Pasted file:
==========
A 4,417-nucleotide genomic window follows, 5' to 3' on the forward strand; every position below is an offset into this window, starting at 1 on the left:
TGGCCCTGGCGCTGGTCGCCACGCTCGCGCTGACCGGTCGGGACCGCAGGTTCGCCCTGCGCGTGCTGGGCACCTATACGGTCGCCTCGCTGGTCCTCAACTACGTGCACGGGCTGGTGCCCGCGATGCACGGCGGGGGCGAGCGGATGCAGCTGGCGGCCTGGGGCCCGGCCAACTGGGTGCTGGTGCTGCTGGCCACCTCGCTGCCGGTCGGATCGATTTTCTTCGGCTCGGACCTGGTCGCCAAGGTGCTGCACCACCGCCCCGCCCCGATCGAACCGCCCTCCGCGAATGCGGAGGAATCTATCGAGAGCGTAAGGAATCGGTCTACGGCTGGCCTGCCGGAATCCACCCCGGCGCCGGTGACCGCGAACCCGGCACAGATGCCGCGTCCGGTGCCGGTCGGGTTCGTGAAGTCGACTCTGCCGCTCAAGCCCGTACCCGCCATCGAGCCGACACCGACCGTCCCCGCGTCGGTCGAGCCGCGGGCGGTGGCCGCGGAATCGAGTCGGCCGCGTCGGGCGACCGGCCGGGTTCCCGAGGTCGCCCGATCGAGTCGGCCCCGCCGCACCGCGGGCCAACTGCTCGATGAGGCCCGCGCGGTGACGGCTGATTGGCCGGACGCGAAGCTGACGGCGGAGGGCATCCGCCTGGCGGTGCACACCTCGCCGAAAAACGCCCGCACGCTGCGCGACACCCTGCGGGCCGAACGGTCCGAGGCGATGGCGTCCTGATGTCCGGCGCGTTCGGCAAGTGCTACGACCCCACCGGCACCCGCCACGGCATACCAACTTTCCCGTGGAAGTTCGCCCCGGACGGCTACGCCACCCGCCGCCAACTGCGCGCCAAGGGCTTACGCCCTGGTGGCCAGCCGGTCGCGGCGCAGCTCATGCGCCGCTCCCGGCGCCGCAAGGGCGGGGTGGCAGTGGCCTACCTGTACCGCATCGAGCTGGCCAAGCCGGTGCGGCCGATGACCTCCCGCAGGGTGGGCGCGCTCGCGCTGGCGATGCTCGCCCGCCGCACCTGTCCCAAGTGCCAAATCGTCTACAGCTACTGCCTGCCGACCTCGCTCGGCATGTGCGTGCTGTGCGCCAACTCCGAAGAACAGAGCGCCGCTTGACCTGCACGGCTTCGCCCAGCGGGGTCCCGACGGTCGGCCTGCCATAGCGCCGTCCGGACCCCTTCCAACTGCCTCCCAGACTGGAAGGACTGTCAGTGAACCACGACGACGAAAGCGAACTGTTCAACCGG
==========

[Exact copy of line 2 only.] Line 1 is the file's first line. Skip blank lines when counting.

TGGCCCTGGCGCTGGTCGCCACGCTCGCGCTGACCGGTCGGGACCGCAGGTTCGCCCTGCGCGTGCTGGGCACCTATACGGTCGCCTCGCTGGTCCTCAACTACGTGCACGGGCTGGTGCCCGCGATGCACGGCGGGGGCGAGCGGATGCAGCTGGCGGCCTGGGGCCCGGCCAACTGGGTGCTGGTGCTGCTGGCCACCTCGCTGCCGGTCGGATCGATTTTCTTCGGCTCGGACCTGGTCGCCAAGGTGCTGCACCACCGCCCCGCCCCGATCGAACCGCCCTCCGCGAATGCGGAGGAATCTATCGAGAGCGTAAGGAATCGGTCTACGGCTGGCCTGCCGGAATCCACCCCGGCGCCGGTGACCGCGAACCCGGCACAGATGCCGCGTCCGGTGCCGGTCGGGTTCGTGAAGTCGACTCTGCCGCTCAAGCCCGTACCCGCCATCGAGCCGACACCGACCGTCCCCGCGTCGGTCGAGCCGCGGGCGGTGGCCGCGGAATCGAGTCGGCCGCGTCGGGCGACCGGCCGGGTTCCCGAGGTCGCCCGATCGAGTCGGCCCCGCCGCACCGCGGGCCAACTGCTCGATGAGGCCCGCGCGGTGACGGCTGATTGGCCGGACGCGAAGCTGACGGCGGAGGGCATCCGCCTGGCGGTGCACACCTCGCCGAAAAACGCCCGCACGCTGCGCGACACCCTGCGGGCCGAACGGTCCGAGGCGATGGCGTCCTGATGTCCGGCGCGTTCGGCAAGTGCTACGACCCCACCGGCACCCGCCACGGCATACCAACTTTCCCGTGGAAGTTCGCCCCGGACGGCTACGCCACCCGCCGCCAACTGCGCGCCAAGGGCTTACGCCCTGGTGGCCAGCCGGTCGCGGCGCAGCTCATGCGCCGCTCCCGGCGCCGCAAGGGCGGGGTGGCAGTGGCCTACCTGTACCGCATCGAGCTGGCCAAGCCGGTGCGGCCGATGACCTCCCGCAGGGTGGGCGCGCTCGCGCTGGCGATGCTCGCCCGCCGCACCTGTCCCAAGTGCCAAATCGTCTACAGCTACTGCCTGCCGACCTCGCTCGGCATGTGCGTGCTGTGCGCCAACTCCGAAGAACAGAGCGCCGCTTGACCTGCACGGCTTCGCCCAGCGGGGTCCCGACGGTCGGCCTGCCATAGCGCCGTCCGGACCCCTTCCAACTGCCTCCCAGACTGGAAGGACTGTCAGTGAACCACGACGACGAAAGCGAACTGTTCAACCGG